Monday, July 29, 2013

#Made4Math - Chair Pockets for ISN Supplies

This will be my first #Made4Math Monday post!  Yay!

As I plan to start Interactive Notebooks this year, I needed a good way to manage the tape, scissors, colored pencils, etc.  I don't have the best set-up (no tables) for the cute little table buckets of supplies that I've seen, so I tried to think of something else I could do.  I thought of chair pockets.  I have my desks in groups of 3 and I thought one pocket per group would be best, so I decided to set out to make some.

I have a sewing machine and basic sewing skills.  I like sewing because I see it as problem solving!  I don't like following patterns, but I do like trying to figure it out.  I was busting my brain, but then (once again) I remembered that this is the age of the internet, so I found some blogs that shared how to make chair pockets:

I set out to measuring my chairs:
To make sure the pocket would fit the chair
To make sure I didn't make it too long (silly, probably, but hey, why not?)
And then there was a lot of trial and error...but I now have one I can share, so here we go!

Through my trial and error, I determined I needed to start with fabric that was 19'' x 26''.  So here is my fabric.  Two pieces laid right sides together.  (Do you like my beautiful thrift store fabric :)

I pinned the two pieces together.  Here you can tell that there are two pieces!

 Then I started sewing.  The blog recommended three sides, then turn the correct way, but I always do 3 1/2, because I think it makes it easier to finish the fourth side if it has already been started.

This is about where I stopped, so from where the machine is to the end of this side will remain un-sewn, the rest is stitched together.
 Turning it right-side out it looks like this.  The edges need ironing at this point, so get to it!
 Now it's time to work on the part that still needs sewn.  I start were I left off and tuck in, ironing as I go.  The ironing hold it well, but use a few pins just in case.
 It should look like this now:
Sew it all the way across to close.  I think closer to the edge is better because you will make sure the thread grabs those edges you turned in.  Also important to go all the way across the edge so that your seam doesn't awkwardly stop half-way across.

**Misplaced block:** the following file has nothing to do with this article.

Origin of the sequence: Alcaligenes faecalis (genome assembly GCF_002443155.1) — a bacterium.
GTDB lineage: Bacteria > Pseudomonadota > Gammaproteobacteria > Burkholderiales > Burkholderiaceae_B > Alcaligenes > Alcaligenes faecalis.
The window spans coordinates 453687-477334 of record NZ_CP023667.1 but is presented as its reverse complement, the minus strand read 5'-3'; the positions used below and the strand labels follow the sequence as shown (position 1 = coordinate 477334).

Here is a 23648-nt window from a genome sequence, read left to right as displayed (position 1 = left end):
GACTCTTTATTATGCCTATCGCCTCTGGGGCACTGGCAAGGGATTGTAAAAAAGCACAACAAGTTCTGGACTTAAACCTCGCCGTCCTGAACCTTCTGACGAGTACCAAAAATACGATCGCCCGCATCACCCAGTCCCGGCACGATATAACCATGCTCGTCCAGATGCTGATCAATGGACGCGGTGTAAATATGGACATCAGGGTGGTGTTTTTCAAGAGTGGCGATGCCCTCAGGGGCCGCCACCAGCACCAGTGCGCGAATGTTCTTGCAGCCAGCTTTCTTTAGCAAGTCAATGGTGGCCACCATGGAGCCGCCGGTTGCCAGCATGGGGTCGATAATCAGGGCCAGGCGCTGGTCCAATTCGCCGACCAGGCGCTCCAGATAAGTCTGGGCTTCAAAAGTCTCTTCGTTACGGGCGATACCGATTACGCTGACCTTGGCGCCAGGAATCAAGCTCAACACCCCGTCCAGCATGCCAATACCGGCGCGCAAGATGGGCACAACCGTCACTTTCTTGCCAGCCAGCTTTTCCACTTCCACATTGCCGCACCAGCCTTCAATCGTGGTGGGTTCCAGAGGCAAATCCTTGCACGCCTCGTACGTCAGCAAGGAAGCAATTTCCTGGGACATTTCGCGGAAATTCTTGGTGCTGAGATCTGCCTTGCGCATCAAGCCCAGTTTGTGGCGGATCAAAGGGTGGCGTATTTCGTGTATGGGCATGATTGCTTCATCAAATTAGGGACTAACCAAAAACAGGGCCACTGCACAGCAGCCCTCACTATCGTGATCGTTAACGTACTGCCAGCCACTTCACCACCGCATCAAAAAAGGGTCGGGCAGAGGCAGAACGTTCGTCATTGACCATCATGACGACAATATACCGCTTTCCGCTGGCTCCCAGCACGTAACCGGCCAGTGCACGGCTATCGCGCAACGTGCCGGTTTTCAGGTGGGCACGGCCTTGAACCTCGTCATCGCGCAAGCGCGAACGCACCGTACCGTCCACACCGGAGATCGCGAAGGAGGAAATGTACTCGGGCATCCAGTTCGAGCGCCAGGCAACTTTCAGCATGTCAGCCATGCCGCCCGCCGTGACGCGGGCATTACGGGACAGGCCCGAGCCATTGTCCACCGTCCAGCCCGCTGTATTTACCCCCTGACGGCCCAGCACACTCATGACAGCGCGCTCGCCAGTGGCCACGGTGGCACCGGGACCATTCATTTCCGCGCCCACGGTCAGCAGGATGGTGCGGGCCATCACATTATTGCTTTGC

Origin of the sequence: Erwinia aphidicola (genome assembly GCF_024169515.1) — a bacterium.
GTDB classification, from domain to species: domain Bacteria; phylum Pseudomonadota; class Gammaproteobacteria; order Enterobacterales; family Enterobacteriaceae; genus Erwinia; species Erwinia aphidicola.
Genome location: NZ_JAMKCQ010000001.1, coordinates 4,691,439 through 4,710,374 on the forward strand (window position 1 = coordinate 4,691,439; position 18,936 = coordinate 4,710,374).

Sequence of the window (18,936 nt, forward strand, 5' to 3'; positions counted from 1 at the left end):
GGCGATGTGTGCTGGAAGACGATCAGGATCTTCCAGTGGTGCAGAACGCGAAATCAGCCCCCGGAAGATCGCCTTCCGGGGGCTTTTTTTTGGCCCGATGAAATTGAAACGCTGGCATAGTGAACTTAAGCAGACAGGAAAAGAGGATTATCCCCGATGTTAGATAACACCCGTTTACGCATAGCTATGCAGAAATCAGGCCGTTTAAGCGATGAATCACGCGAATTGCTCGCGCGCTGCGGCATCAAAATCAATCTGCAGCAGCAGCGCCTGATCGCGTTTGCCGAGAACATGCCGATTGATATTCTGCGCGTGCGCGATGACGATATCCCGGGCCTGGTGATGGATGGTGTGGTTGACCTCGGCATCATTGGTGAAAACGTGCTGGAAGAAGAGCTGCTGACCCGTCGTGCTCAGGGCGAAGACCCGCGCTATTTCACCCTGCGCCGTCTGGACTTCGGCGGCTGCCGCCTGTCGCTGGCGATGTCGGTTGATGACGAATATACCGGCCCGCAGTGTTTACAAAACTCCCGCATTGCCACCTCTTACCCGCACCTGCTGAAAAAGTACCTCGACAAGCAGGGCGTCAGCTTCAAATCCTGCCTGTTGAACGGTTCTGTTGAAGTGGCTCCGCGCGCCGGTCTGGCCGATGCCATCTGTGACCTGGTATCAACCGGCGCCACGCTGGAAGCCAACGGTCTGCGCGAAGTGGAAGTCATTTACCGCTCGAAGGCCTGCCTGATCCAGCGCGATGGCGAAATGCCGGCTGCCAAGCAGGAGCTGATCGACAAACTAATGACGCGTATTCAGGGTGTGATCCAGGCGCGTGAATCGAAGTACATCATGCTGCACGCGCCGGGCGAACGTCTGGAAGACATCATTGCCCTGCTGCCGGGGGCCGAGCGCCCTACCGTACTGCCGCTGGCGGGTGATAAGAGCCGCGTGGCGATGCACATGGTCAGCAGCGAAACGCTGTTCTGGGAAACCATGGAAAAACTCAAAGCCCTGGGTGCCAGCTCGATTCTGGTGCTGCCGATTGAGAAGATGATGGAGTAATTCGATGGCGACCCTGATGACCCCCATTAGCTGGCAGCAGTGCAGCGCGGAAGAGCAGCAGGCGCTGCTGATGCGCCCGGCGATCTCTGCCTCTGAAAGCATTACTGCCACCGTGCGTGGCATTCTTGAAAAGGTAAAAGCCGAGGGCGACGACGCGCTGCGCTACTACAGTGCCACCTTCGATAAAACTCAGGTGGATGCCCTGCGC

I even sewed across the other short end to have consistency.  Here it is now.
You are almost done!  Time to fold.  I wanted around 7'' for the chair, so I folded it, ironed it, and pinned it down.
Then flip it upside down and fold up the other end to wherever you want your pocket to go.  My cat tried to help, but you can still see that my folded part is now down.
 Fold, iron, and pin again.  I guess I didn't get a picture... But then you just sew along the "long" sides at one go.  At one point the pocket will be in the front, the next it will be in the back.  If you have it pinned it should work out OK.  Here's mine
Now I'm moving to the part where the pocket is on the backside.
And once you do that on both sides you are finished!  Ta-da! (This is in my house, NOT my classroom...)
I wanted to show you a picture of it in my classroom, since that is what I will be using them for.  Here is a pic of the pocket in use.  I sewed additional seams along the pocket so that I could organize my supplies better from left to right I have:  colored pencils; scissors and scratch paper notepads; tape and glue; whiteboard markers and erasers.  In the basket under the desk is a textbook and a little whiteboard.  Not sure if'I'll do that for sure, but it's an option.

That's all there is too it.  Now I just have to make 7 more!



  1. I absolutely love this!!! You are much more crafty than I, so I don't think could pull this off, but major props! I ended up buying Home Depot aprons and tying them to the side of each desk. Haven't tried it out yet so I hope it works out.

  2. Thanks! But it's really not that hard to sew :) Aprons are a clever idea. I think @beckyrahm uses book covers. Lots of ideas out there for you non-sewers!